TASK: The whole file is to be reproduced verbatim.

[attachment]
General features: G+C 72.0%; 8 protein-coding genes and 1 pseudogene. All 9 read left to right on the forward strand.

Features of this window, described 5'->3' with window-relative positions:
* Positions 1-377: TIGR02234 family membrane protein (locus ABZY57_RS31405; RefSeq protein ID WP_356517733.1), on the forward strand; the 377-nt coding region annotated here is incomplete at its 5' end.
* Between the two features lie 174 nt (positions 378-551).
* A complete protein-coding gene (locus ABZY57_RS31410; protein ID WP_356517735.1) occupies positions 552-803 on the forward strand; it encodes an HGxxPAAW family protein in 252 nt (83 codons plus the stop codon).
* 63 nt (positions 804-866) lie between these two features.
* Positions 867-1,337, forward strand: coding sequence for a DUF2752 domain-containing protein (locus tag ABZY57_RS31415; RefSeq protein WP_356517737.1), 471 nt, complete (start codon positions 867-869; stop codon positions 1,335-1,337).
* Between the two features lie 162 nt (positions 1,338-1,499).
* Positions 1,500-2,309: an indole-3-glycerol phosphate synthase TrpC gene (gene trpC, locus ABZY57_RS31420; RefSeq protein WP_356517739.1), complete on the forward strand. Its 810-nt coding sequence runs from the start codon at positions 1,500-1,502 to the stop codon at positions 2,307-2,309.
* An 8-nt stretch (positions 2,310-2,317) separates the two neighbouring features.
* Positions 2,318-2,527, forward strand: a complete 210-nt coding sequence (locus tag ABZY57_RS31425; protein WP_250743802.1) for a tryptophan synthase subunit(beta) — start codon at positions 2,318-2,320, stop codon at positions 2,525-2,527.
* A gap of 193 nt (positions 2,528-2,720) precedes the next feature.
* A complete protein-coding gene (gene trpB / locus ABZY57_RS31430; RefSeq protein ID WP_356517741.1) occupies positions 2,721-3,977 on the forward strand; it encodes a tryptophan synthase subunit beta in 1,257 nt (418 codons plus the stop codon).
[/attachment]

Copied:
General features: G+C 72.0%; 8 protein-coding genes and 1 pseudogene. All 9 read left to right on the forward strand.

Features of this window, described 5'->3' with window-relative positions:
* Positions 1-377: TIGR02234 family membrane protein (locus ABZY57_RS31405; RefSeq protein ID WP_356517733.1), on the forward strand; the 377-nt coding region annotated here is incomplete at its 5' end.
* Between the two features lie 174 nt (positions 378-551).
* A complete protein-coding gene (locus ABZY57_RS31410; protein ID WP_356517735.1) occupies positions 552-803 on the forward strand; it encodes an HGxxPAAW family protein in 252 nt (83 codons plus the stop codon).
* 63 nt (positions 804-866) lie between these two features.
* Positions 867-1,337, forward strand: coding sequence for a DUF2752 domain-containing protein (locus tag ABZY57_RS31415; RefSeq protein WP_356517737.1), 471 nt, complete (start codon positions 867-869; stop codon positions 1,335-1,337).
* Between the two features lie 162 nt (positions 1,338-1,499).
* Positions 1,500-2,309: an indole-3-glycerol phosphate synthase TrpC gene (gene trpC, locus ABZY57_RS31420; RefSeq protein WP_356517739.1), complete on the forward strand. Its 810-nt coding sequence runs from the start codon at positions 1,500-1,502 to the stop codon at positions 2,307-2,309.
* An 8-nt stretch (positions 2,310-2,317) separates the two neighbouring features.
* Positions 2,318-2,527, forward strand: a complete 210-nt coding sequence (locus tag ABZY57_RS31425; protein WP_250743802.1) for a tryptophan synthase subunit(beta) — start codon at positions 2,318-2,320, stop codon at positions 2,525-2,527.
* A gap of 193 nt (positions 2,528-2,720) precedes the next feature.
* A complete protein-coding gene (gene trpB / locus ABZY57_RS31430; RefSeq protein ID WP_356517741.1) occupies positions 2,721-3,977 on the forward strand; it encodes a tryptophan synthase subunit beta in 1,257 nt (418 codons plus the stop codon).